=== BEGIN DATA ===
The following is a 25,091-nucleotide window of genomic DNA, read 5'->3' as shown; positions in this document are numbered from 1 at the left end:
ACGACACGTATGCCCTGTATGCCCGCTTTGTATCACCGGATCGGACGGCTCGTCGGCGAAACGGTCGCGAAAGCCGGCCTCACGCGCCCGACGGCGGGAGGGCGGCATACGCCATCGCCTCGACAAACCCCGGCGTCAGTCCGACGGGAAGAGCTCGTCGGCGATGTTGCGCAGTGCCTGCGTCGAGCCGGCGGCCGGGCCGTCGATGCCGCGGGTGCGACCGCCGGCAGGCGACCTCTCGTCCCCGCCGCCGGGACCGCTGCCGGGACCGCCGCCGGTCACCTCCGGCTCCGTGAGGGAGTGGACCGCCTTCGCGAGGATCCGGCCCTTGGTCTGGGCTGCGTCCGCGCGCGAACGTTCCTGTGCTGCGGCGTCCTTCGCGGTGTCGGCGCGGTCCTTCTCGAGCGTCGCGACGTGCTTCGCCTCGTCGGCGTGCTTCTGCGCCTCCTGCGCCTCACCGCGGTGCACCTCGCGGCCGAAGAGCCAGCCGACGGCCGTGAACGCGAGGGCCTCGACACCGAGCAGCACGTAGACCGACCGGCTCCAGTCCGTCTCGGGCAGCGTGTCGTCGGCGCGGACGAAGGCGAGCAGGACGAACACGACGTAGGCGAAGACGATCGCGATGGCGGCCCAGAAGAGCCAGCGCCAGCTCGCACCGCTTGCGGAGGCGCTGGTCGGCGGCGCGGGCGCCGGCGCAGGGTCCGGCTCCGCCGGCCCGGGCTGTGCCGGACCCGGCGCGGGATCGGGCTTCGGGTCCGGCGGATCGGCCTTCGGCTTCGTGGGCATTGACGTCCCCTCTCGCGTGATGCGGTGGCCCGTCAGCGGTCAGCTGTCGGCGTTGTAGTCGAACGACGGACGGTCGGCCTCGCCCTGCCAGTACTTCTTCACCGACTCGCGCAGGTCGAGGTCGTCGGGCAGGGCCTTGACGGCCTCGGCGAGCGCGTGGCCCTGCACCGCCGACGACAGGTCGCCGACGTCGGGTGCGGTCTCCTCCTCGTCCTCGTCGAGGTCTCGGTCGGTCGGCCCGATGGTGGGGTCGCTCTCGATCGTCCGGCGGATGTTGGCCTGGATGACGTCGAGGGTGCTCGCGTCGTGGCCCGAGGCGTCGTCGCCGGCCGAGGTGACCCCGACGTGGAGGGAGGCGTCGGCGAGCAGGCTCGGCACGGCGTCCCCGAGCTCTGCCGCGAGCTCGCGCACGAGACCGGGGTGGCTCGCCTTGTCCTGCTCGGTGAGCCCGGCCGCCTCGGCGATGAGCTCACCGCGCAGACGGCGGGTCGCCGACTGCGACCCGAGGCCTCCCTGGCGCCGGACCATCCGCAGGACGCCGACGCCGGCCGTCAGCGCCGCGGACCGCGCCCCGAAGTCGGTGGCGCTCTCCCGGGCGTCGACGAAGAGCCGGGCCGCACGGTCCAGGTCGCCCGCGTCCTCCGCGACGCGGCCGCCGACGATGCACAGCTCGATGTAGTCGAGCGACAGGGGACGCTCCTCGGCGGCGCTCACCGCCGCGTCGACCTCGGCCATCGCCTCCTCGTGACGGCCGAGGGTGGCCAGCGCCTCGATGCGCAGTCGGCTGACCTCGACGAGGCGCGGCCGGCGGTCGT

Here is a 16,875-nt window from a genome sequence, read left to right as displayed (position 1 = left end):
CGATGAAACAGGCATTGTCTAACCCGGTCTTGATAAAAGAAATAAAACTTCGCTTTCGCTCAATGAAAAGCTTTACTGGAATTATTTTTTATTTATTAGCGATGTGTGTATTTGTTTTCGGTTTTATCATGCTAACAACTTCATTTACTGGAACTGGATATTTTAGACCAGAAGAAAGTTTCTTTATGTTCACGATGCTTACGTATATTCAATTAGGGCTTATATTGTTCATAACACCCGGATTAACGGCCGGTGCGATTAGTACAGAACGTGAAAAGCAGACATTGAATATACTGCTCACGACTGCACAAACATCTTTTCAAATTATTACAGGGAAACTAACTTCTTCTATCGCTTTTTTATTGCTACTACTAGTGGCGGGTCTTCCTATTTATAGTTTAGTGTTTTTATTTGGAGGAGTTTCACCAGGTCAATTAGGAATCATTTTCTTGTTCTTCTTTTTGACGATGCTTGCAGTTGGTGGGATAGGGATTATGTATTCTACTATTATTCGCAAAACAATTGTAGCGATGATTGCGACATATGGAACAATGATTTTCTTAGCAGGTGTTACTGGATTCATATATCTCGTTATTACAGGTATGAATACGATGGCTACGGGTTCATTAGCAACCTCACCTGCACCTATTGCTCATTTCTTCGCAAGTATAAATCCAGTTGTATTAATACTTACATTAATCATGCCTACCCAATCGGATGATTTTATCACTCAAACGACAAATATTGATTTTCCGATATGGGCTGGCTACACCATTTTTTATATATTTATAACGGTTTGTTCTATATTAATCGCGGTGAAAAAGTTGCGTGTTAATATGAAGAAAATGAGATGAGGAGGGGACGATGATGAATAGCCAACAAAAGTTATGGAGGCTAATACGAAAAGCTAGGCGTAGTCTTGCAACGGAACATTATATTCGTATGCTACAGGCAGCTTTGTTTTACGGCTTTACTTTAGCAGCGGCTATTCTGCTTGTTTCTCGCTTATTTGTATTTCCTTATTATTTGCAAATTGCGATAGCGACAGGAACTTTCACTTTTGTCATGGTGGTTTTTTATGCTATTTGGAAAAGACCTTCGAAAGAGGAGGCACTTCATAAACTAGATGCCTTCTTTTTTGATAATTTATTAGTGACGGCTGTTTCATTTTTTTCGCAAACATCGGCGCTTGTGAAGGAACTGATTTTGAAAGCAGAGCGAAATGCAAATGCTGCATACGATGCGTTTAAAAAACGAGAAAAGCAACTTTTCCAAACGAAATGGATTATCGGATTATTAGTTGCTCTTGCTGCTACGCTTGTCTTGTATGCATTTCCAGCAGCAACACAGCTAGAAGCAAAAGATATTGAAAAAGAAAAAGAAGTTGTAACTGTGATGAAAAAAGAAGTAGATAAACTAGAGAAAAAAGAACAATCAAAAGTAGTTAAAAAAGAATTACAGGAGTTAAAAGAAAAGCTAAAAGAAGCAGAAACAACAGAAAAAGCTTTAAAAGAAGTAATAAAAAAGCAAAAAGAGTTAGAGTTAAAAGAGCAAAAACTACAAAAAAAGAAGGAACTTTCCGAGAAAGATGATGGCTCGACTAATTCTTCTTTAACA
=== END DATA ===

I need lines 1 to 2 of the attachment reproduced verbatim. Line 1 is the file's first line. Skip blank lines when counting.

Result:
The following is a 25,091-nucleotide window of genomic DNA, read 5'->3' as shown; positions in this document are numbered from 1 at the left end:
ACGACACGTATGCCCTGTATGCCCGCTTTGTATCACCGGATCGGACGGCTCGTCGGCGAAACGGTCGCGAAAGCCGGCCTCACGCGCCCGACGGCGGGAGGGCGGCATACGCCATCGCCTCGACAAACCCCGGCGTCAGTCCGACGGGAAGAGCTCGTCGGCGATGTTGCGCAGTGCCTGCGTCGAGCCGGCGGCCGGGCCGTCGATGCCGCGGGTGCGACCGCCGGCAGGCGACCTCTCGTCCCCGCCGCCGGGACCGCTGCCGGGACCGCCGCCGGTCACCTCCGGCTCCGTGAGGGAGTGGACCGCCTTCGCGAGGATCCGGCCCTTGGTCTGGGCTGCGTCCGCGCGCGAACGTTCCTGTGCTGCGGCGTCCTTCGCGGTGTCGGCGCGGTCCTTCTCGAGCGTCGCGACGTGCTTCGCCTCGTCGGCGTGCTTCTGCGCCTCCTGCGCCTCACCGCGGTGCACCTCGCGGCCGAAGAGCCAGCCGACGGCCGTGAACGCGAGGGCCTCGACACCGAGCAGCACGTAGACCGACCGGCTCCAGTCCGTCTCGGGCAGCGTGTCGTCGGCGCGGACGAAGGCGAGCAGGACGAACACGACGTAGGCGAAGACGATCGCGATGGCGGCCCAGAAGAGCCAGCGCCAGCTCGCACCGCTTGCGGAGGCGCTGGTCGGCGGCGCGGGCGCCGGCGCAGGGTCCGGCTCCGCCGGCCCGGGCTGTGCCGGACCCGGCGCGGGATCGGGCTTCGGGTCCGGCGGATCGGCCTTCGGCTTCGTGGGCATTGACGTCCCCTCTCGCGTGATGCGGTGGCCCGTCAGCGGTCAGCTGTCGGCGTTGTAGTCGAACGACGGACGGTCGGCCTCGCCCTGCCAGTACTTCTTCACCGACTCGCGCAGGTCGAGGTCGTCGGGCAGGGCCTTGACGGCCTCGGCGAGCGCGTGGCCCTGCACCGCCGACGACAGGTCGCCGACGTCGGGTGCGGTCTCCTCCTCGTCCTCGTCGAGGTCTCGGTCGGTCGGCCCGATGGTGGGGTCGCTCTCGATCGTCCGGCGGATGTTGGCCTGGATGACGTCGAGGGTGCTCGCGTCGTGGCCCGAGGCGTCGTCGCCGGCCGAGGTGACCCCGACGTGGAGGGAGGCGTCGGCGAGCAGGCTCGGCACGGCGTCCCCGAGCTCTGCCGCGAGCTCGCGCACGAGACCGGGGTGGCTCGCCTTGTCCTGCTCGGTGAGCCCGGCCGCCTCGGCGATGAGCTCACCGCGCAGACGGCGGGTCGCCGACTGCGACCCGAGGCCTCCCTGGCGCCGGACCATCCGCAGGACGCCGACGCCGGCCGTCAGCGCCGCGGACCGCGCCCCGAAGTCGGTGGCGCTCTCCCGGGCGTCGACGAAGAGCCGGGCCGCACGGTCCAGGTCGCCCGCGTCCTCCGCGACGCGGCCGCCGACGATGCACAGCTCGATGTAGTCGAGCGACAGGGGACGCTCCTCGGCGGCGCTCACCGCCGCGTCGACCTCGGCCATCGCCTCCTCGTGACGGCCGAGGGTGGCCAGCGCCTCGATGCGCAGTCGGCTGACCTCGACGAGGCGCGGCCGGCGGTCGT